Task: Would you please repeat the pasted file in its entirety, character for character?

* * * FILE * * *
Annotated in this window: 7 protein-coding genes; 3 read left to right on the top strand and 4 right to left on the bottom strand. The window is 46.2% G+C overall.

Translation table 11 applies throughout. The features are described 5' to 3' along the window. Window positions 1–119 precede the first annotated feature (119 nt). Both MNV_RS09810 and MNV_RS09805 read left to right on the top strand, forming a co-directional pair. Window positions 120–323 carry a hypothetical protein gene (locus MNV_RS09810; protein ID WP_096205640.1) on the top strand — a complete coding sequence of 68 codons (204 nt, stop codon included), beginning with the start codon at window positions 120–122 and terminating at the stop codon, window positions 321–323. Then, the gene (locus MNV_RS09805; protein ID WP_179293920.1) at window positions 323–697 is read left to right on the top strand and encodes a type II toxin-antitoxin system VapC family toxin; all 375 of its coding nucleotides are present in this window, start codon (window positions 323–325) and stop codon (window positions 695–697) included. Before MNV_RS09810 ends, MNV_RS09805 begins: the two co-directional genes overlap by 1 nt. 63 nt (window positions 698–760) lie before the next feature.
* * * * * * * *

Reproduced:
Annotated in this window: 7 protein-coding genes; 3 read left to right on the top strand and 4 right to left on the bottom strand. The window is 46.2% G+C overall.

Translation table 11 applies throughout. The features are described 5' to 3' along the window. Window positions 1–119 precede the first annotated feature (119 nt). Both MNV_RS09810 and MNV_RS09805 read left to right on the top strand, forming a co-directional pair. Window positions 120–323 carry a hypothetical protein gene (locus MNV_RS09810; protein ID WP_096205640.1) on the top strand — a complete coding sequence of 68 codons (204 nt, stop codon included), beginning with the start codon at window positions 120–122 and terminating at the stop codon, window positions 321–323. Then, the gene (locus MNV_RS09805; protein ID WP_179293920.1) at window positions 323–697 is read left to right on the top strand and encodes a type II toxin-antitoxin system VapC family toxin; all 375 of its coding nucleotides are present in this window, start codon (window positions 323–325) and stop codon (window positions 695–697) included. Before MNV_RS09810 ends, MNV_RS09805 begins: the two co-directional genes overlap by 1 nt. 63 nt (window positions 698–760) lie before the next feature.